THE RICHARD CAITON STORY
Compiled by David and Val Box 2016
With a lot of help from Richard Caiton, Garry J. Cape and Paul Mooney
Ask an American soul fan to name their favourite New Orleans’ artists, and they will probably choose Allen Toussaint, Lee Dorsey, The Meters, Irma Thomas and Robert Parker. Ask a European or Japanese soul fan the same question and they are more likely to select Willie Tee, or an even lesser known artist such as Richard Caiton, a forgotten figure of the New Orleans soul and R&B scene. Even few New Orleans musicians from his era recall his name.
However, in Europe and Japan, Richard’s emotive, soulful recordings have become revered, and are highly sought after. Richard Caiton’s name has been kept alive over the last forty years by fans outside the United States. In overseas R&B/soul record collecting circles, some copies of his original singles have changed hands for well in excess of £1000, and in the last few years the prices have escalated.
Richard James Caiton was born on December 26th, 1944. One of an extended family of seven children, Richard grew up near the St Bernard housing project in New Orleans. Whilst he attended Clark High School, he taught himself to play piano and he sang in the church choir; the church in question here being the St John’s Divine Baptist. Back then, Richard could barely afford to buy records, but listened to the radio a lot; he especially liked the Motown Sound and Curtis Mayfield. Smokey Johnson lived across the street and he was a great influence. “I remember the time when Smokey was putting together ‘It Ain’t My Fault’.”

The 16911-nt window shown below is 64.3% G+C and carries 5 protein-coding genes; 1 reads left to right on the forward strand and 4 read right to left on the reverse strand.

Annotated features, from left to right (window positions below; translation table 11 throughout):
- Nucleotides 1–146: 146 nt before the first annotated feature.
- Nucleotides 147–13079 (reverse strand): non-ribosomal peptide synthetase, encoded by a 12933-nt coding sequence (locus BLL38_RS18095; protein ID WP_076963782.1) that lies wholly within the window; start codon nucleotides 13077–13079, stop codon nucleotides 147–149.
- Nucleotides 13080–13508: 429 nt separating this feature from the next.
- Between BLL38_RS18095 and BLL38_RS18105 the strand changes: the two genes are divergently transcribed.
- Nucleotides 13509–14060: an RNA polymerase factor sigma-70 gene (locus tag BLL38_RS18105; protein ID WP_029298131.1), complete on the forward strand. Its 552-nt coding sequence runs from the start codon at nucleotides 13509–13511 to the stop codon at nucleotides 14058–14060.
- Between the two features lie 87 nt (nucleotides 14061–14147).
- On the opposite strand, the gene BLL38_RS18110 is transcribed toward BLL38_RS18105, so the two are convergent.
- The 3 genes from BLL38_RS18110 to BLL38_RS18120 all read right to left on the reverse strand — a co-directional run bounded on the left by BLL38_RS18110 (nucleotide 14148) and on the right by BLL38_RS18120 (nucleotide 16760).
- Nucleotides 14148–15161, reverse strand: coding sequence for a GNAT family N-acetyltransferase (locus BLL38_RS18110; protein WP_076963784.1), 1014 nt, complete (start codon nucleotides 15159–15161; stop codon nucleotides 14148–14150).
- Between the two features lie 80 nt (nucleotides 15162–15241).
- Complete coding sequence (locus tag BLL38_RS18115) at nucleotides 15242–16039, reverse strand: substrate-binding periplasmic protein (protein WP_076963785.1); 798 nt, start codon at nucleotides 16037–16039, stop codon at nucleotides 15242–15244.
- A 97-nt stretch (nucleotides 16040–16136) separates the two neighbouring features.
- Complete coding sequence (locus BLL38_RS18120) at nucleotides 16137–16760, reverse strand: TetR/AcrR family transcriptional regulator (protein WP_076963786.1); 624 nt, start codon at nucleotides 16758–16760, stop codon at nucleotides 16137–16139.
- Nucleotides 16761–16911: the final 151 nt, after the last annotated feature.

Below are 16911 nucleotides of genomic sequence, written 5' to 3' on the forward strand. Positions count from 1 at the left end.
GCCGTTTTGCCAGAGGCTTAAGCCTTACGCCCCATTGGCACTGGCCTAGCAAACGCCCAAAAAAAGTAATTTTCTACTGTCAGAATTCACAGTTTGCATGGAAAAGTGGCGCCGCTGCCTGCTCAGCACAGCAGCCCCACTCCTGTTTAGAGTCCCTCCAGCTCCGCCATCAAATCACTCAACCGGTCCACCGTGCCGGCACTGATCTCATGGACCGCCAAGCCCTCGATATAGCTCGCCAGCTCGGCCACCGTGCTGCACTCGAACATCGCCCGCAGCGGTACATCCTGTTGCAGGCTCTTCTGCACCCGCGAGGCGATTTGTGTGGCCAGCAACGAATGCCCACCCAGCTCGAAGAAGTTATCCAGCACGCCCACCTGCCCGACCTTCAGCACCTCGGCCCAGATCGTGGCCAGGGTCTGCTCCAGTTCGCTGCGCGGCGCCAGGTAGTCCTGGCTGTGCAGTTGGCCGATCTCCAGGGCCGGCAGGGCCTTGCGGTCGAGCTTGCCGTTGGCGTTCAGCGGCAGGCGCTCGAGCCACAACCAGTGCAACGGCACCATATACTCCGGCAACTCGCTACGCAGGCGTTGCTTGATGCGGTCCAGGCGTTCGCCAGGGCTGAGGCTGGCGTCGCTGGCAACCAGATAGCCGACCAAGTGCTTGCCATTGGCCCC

Richard won his first talent show at Clark High School, singing ‘I Love You’, a song he wrote himself. “Even then, I consciously wanted to do my own individual thing and not copy anybody else.” That might have limited his success, but he was convinced that was the way he wanted to go.